The deeper we are in living within the limits of the Earth, living within the limits of social justice, living within the limits of respect for all, the deeper is our humanity. Our civilization knew this in the past, but it has forgotten it, and is now remembering it and joining with other civilizations, including those that have forgotten it for longer. We are all seeking. Not only are we seeking to know how we have a future as a human species, but the future of our human species depends on recognizing that all other species have a right to a future and we do not have a right to extermination, pushing others to extinction.
We have to move from hubris to humility. We have to move from narrowness of the mechanistic mind and the monoculture of the mind to the ecology of the mind, a mind that is part of the whole.
We have to move from hubris to humility.
We have to move from narrowness
of the mechanistic mind and
the monoculture of the mind
to the ecology of the mind,
a mind that is part of the whole.
Q: Does spirituality have a role in this paradigm of change? Some people believe that you can only change the world if you change yourself – it all has to come from within through meditation. Having stayed on your farm for the last month, I see a dual way, as there is so much we also need to do to live in community, to grow food, and to regain our connection with the earth. Can you comment on that?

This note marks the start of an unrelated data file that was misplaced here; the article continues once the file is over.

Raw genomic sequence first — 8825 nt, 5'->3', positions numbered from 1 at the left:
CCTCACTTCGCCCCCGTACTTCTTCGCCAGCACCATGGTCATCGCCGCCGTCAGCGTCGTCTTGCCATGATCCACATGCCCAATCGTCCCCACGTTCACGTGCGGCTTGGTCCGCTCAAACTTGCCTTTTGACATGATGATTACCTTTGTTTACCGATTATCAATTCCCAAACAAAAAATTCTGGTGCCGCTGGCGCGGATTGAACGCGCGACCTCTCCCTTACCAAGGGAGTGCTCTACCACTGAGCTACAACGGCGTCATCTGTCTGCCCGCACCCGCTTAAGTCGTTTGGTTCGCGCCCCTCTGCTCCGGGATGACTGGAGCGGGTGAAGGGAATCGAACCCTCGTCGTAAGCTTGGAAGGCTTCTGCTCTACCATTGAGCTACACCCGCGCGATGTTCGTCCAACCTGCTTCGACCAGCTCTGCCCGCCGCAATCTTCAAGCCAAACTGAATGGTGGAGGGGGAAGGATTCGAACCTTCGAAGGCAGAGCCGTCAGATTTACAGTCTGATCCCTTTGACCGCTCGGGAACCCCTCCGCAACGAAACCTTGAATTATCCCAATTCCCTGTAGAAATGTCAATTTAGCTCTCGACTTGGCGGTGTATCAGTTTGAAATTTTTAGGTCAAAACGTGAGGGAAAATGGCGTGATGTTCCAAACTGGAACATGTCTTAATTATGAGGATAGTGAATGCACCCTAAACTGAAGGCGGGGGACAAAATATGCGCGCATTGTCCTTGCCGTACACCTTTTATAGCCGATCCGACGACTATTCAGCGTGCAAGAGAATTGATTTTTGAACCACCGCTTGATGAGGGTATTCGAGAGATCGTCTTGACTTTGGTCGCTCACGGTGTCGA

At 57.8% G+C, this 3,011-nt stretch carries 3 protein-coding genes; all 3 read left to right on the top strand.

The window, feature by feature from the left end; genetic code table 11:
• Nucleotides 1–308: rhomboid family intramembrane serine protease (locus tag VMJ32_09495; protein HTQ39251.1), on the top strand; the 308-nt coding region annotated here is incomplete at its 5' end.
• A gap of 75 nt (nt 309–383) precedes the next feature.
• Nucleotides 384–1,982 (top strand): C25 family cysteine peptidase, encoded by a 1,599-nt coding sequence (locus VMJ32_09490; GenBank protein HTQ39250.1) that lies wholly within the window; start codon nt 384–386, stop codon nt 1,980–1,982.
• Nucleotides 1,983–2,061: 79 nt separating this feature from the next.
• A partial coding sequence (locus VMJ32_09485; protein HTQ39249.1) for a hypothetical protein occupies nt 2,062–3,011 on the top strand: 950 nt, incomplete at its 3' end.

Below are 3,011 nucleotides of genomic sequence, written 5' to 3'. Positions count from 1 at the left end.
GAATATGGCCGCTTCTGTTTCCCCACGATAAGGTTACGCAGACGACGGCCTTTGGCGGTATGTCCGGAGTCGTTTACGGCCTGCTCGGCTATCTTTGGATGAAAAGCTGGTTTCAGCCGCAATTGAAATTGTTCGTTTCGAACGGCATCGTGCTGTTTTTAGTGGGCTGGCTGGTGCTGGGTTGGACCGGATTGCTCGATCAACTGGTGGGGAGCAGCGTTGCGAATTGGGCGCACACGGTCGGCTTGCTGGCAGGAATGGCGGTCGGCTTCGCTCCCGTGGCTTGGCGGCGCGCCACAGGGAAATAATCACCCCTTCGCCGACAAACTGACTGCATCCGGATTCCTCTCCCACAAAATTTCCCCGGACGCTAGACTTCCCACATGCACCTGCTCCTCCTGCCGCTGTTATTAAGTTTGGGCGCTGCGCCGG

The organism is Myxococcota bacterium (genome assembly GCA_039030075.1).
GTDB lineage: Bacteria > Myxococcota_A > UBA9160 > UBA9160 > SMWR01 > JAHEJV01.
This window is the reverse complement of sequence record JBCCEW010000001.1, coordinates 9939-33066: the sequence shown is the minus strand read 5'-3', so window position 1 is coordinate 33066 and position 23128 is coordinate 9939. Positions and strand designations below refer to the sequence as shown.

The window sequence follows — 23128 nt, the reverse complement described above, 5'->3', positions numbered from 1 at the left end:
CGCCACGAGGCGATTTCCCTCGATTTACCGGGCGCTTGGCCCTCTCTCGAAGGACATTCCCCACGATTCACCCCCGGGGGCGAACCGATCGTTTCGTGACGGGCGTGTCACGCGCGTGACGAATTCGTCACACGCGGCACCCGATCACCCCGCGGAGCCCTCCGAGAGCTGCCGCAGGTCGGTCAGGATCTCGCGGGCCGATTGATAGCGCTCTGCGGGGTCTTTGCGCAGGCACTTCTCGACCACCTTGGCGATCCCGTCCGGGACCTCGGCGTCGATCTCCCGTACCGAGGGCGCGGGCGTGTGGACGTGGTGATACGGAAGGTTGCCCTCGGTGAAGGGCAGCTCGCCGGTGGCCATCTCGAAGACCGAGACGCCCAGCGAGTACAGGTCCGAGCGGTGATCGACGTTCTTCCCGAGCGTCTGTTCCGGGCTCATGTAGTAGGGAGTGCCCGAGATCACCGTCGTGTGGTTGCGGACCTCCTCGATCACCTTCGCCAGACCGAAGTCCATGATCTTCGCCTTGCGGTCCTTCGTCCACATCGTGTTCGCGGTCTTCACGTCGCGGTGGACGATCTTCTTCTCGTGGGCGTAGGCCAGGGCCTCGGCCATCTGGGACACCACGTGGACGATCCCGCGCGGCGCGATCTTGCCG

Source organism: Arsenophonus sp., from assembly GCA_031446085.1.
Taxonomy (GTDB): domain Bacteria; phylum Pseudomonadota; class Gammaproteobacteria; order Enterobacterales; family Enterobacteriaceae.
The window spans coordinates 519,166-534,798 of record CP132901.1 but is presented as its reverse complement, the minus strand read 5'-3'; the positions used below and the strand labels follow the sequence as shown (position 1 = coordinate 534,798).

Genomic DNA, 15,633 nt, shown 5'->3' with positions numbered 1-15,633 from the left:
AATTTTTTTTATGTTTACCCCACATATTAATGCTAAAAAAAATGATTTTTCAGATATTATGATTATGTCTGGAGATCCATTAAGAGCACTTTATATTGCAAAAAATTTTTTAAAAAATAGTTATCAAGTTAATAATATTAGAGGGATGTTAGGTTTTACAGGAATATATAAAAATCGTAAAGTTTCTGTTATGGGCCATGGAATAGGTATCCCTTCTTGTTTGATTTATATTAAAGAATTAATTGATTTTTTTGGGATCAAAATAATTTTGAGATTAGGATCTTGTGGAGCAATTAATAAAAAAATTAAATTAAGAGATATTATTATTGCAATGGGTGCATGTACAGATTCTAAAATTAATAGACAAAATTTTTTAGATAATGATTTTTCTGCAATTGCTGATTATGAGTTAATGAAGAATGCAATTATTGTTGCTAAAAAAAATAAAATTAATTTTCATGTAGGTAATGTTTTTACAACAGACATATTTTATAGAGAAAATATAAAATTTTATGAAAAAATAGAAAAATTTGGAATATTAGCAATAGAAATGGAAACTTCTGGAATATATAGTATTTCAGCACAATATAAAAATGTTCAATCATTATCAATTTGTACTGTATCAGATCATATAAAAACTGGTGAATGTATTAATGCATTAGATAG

VS: Well we do meditate out here, but we don’t meditate all the time. I think the crass materialism that came out of greed has created a reaction of spirituality that is defined only as the inner life. But the basic principle of spirituality is to know the interconnectedness – that there is no divide between the inner and the outer. Every violence we do to the Earth comes from a degradation of our own spiritual being. Every aspect of our spiritual being that becomes more conscious stops harm to all others. Just like there is no divide between humans and the Earth, there is no divide between spirituality and material life. Every life is sacred. That’s when true spirituality will be reclaimed.
Interviewed by KIM HUGHES
January 01, 2021
January 01, 2021
December 31, 2020